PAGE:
There are more than 270,000 clinical research trials going on in the U.S. and other countries currently listed on ClinicalTrials.gov. These trials are helping to advance medial research for better treatments of diseases and conditions. However, before decided to participate in one, there are a number of items to consider first.

What types of trials are there?

There are at least six different types of clinical trials, according to the National Institutes of Health, designed to methodically answer different types of health-related questions. These six trial types include prevention, screening, diagnostic, treatment, behavioral, and quality of life trials.

The type of trial you participate in will involve different degrees of risk. Prevention, behavioral, and quality of life trials generally present low risk, while screening, diagnostic and treatment trials may carry varying degrees of higher risk.

How are clinical trials designed?

No matter the risk, clinical research organizations (like us) are required to design clinical trials to ensure each trial is useful, needed and safe. CROs must thoroughly explain the trial to a panel called an institutional review board (IRB) consisting of both medical and clinical professionals.

Once a trial is approved by the IRB, knowing what the risks are before you agree to participate is part of the process called informed consent. The research team needs to provide each participant with a document that includes details including: study purpose, risks and benefits, required tests or procedures, length of the trial and how long your participation is needed. You can withdraw your consent at any time and pull out of the trial.

12 questions to ask

Here is a list of 12 questions that you need to ask before agreeing to participate in a clinical trial:

  • What is the purpose of the study?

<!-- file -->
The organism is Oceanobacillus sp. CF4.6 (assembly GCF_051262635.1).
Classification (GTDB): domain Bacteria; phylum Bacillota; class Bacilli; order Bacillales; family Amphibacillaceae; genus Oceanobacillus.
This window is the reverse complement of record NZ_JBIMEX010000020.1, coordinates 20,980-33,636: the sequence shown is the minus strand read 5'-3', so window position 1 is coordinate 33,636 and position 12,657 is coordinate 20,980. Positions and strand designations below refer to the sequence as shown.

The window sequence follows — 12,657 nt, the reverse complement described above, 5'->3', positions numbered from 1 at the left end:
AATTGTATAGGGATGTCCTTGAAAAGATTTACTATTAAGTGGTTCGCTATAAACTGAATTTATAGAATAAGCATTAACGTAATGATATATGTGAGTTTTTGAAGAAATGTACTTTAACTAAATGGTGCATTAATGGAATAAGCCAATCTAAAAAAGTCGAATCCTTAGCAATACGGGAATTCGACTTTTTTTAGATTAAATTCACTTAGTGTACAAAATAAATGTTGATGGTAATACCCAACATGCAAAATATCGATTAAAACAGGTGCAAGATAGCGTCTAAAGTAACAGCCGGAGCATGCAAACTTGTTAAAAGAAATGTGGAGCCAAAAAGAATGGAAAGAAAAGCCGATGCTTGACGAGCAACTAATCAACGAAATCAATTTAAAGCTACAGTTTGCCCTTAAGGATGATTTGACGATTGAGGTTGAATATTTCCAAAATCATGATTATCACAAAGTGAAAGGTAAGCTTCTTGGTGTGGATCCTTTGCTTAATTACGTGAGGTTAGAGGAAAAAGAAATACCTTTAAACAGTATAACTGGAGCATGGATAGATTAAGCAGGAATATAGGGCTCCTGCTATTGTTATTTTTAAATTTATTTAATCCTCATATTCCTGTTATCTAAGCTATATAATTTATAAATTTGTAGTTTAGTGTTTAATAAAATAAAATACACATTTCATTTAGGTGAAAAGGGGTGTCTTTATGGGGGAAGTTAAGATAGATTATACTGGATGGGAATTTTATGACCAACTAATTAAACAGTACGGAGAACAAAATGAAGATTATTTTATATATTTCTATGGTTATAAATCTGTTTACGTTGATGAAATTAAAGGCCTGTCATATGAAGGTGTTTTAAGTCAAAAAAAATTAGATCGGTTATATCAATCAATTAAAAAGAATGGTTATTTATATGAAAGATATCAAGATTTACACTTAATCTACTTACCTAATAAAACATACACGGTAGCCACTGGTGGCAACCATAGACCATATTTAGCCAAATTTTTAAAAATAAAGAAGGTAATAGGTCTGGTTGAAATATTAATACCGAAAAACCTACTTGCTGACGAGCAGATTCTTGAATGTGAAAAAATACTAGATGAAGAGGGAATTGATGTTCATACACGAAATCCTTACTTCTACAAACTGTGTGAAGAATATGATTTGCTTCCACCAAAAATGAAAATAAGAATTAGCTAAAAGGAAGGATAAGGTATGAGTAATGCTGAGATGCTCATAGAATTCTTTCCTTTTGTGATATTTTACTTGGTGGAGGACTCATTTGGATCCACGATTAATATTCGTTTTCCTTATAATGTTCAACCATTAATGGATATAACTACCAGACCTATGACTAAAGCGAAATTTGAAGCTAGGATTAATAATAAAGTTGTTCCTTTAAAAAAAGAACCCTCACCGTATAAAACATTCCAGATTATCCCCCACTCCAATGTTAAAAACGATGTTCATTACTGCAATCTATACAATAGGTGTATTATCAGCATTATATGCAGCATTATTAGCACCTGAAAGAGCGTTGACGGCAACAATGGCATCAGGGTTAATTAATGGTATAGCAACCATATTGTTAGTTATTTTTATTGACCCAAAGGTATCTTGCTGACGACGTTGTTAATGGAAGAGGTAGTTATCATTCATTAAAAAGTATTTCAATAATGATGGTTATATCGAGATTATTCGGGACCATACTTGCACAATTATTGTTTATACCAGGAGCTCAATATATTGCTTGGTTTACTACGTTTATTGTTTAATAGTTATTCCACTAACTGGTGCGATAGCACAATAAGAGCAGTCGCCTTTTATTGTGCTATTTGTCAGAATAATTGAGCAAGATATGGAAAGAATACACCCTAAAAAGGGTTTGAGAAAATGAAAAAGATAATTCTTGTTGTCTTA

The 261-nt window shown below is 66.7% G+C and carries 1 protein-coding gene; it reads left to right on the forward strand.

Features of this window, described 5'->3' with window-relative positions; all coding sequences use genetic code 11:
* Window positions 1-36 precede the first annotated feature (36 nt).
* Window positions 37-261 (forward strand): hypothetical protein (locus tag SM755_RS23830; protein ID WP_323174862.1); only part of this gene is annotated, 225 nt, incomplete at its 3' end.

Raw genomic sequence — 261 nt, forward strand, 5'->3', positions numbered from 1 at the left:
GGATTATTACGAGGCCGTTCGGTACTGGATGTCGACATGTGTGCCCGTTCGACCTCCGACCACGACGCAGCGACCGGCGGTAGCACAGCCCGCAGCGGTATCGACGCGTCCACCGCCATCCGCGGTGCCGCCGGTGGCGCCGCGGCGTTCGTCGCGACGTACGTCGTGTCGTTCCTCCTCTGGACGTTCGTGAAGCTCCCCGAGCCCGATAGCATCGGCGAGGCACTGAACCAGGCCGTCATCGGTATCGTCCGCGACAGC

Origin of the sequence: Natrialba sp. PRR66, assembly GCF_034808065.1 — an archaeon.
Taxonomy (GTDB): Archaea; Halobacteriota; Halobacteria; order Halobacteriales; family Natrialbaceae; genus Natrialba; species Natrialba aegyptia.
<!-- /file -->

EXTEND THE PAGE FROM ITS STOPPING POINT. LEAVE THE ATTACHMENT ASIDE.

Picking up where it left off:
• Have similar studies already been done and what were the results?
  • Who will fund this study?
  • How will my medical information and privacy be protected?
  • Is there a chance I will receive a placebo, and if so, will the new treatment be given should it prove to be better than current treatments?
  • How long will the study last?
  • What will I be required to do?
  • What are the possible risks and benefits and options if I am harmed?
  • What kinds of treatment, procedures or tests will I undergo during the trial?
  • Who will provide these treatments, tests or procedures?
  • What are the side effects of the tests or treatments?
  • Will I be able to take my regular medications while participating?

Agreeing to participate in a clinical trial is a serious decision that should not be entered into lightly. Talk to your doctor or another trusted healthcare provider to help you understand a possible trial.

Also, it is important to note that taking part in a trial is not entirely up to you. You may not be eligible, or you may have some trait or condition that will exclude you from taking part.

The NIH offers additional information about clinical trials to check out before agreeing to participate in a trial.

Source: National Institutes of Health Clinical Trials and You